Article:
There is a substantial boost in performance for the 8th generation Intel chips over the 7th generation. If it’s in your budget, go with the 8th generation. You’ll still need to pick between the I3, I5, and I7. The I7 will be much faster than the other two.

      Your RAM requirements depend on what you are doing. If you are like me, then you have a habit of never closing any apps or internet tabs. This can take up quite a bit of memory. Normally, your computer will get rid of the temporary files for a tab or app you have used in a while. You can tell this has happened by clicking on an app or tab. If you get a white screen it has to render the image again instead of pulling it from the RAM.

      With more RAM, you’ll experience this less often. You could make do with 8GB of RAM, but if you are just looking for a powerhouse of a computer, go with 16 or 32 GB of RAM.

      If I was looking for a laptop with the latest of everything, I’d go for one of these:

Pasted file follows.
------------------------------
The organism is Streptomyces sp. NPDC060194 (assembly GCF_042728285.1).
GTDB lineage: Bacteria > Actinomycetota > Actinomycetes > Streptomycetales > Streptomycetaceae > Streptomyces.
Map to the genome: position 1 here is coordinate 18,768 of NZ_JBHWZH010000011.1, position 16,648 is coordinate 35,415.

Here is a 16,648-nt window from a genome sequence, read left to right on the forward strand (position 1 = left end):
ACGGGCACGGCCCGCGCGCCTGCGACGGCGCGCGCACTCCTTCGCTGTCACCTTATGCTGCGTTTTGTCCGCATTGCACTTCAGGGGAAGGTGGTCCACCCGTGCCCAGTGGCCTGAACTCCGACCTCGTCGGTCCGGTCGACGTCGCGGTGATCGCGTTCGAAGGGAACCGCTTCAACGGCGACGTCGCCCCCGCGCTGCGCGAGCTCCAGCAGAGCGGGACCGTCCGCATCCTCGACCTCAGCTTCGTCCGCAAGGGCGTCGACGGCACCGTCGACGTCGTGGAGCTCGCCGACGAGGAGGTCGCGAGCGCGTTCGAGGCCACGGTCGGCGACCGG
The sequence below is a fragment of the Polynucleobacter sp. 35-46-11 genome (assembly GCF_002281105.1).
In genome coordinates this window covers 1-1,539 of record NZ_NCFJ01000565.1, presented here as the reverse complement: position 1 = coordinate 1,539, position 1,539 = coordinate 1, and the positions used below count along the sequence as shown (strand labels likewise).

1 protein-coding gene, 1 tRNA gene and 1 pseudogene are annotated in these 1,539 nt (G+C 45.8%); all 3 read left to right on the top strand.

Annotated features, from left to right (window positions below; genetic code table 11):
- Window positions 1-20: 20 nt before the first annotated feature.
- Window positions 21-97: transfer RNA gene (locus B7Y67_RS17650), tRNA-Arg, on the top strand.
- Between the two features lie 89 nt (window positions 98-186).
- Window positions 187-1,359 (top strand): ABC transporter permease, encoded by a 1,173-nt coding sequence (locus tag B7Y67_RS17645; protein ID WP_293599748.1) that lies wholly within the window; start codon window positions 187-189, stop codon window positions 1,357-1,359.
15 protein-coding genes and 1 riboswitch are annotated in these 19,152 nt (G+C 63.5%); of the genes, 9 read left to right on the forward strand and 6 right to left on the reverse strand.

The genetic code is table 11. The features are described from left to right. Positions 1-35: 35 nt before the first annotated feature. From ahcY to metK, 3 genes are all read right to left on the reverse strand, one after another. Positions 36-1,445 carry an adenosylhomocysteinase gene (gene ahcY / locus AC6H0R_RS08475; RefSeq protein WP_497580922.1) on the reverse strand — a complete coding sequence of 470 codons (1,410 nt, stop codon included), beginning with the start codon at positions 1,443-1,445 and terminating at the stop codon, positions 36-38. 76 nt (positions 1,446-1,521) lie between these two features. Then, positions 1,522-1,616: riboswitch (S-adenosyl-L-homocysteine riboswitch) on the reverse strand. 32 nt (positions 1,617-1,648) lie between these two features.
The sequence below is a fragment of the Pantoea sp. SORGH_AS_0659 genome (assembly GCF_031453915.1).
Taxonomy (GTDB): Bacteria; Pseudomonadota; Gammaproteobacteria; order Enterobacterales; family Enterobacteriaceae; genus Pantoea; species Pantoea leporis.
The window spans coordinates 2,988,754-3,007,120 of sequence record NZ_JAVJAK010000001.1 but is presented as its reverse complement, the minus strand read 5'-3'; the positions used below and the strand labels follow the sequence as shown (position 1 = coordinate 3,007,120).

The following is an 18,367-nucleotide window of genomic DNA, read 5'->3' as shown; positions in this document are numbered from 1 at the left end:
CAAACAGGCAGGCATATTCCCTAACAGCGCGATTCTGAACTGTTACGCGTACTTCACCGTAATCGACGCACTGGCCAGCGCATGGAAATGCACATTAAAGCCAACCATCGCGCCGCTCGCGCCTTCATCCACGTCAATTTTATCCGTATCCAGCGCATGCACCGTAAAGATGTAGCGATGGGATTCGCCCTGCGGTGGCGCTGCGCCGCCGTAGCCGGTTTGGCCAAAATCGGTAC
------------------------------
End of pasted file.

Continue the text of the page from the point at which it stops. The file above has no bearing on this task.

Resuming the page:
Asus Zenbook Flip
      8th gen Intel I7
      16 GB RAM
      Nvidia MX150 video card

      hard drive is only 512GB

      With the solid state drive and the I7 you should experience a boot time (minus the time to login) in less than 10 seconds. You’ll also be able to easily handle multiple displays. The hard drive is a standard size for a laptop, but these days 500GB goes quickly.

      $1299 USD.

      Lenovo Thinkpad X1 Carbon
      8th Gen Intel I7
      16 GB RAM
      1 TB SSD

      No independent graphics card

      This still has a solid state drive, but it’s almost twice as big. You’ll see the same boot time of less than 10 seconds. You won’t be able to play the latest video games with this, but it’ll still handle 3 displays. If this is strictly a business PC than the graphics card won’t matter.
      $2500 USD

  5. Hi, I’m giving you feedback on your site. You know your stuff, that’s great. So, the overall impression is good, it sounds like you know what you’re talking about, you have a voice of authority, that’s important. I would brighten up the site, more color, images. And your font, I believe, is too small. Perhaps you might consider changing your theme.

    Anyway, good luck.

    1. Thanks for the feedback! I am in need for adding more images. I can look at changing the theme as well. This was just a convenient one at the time a started.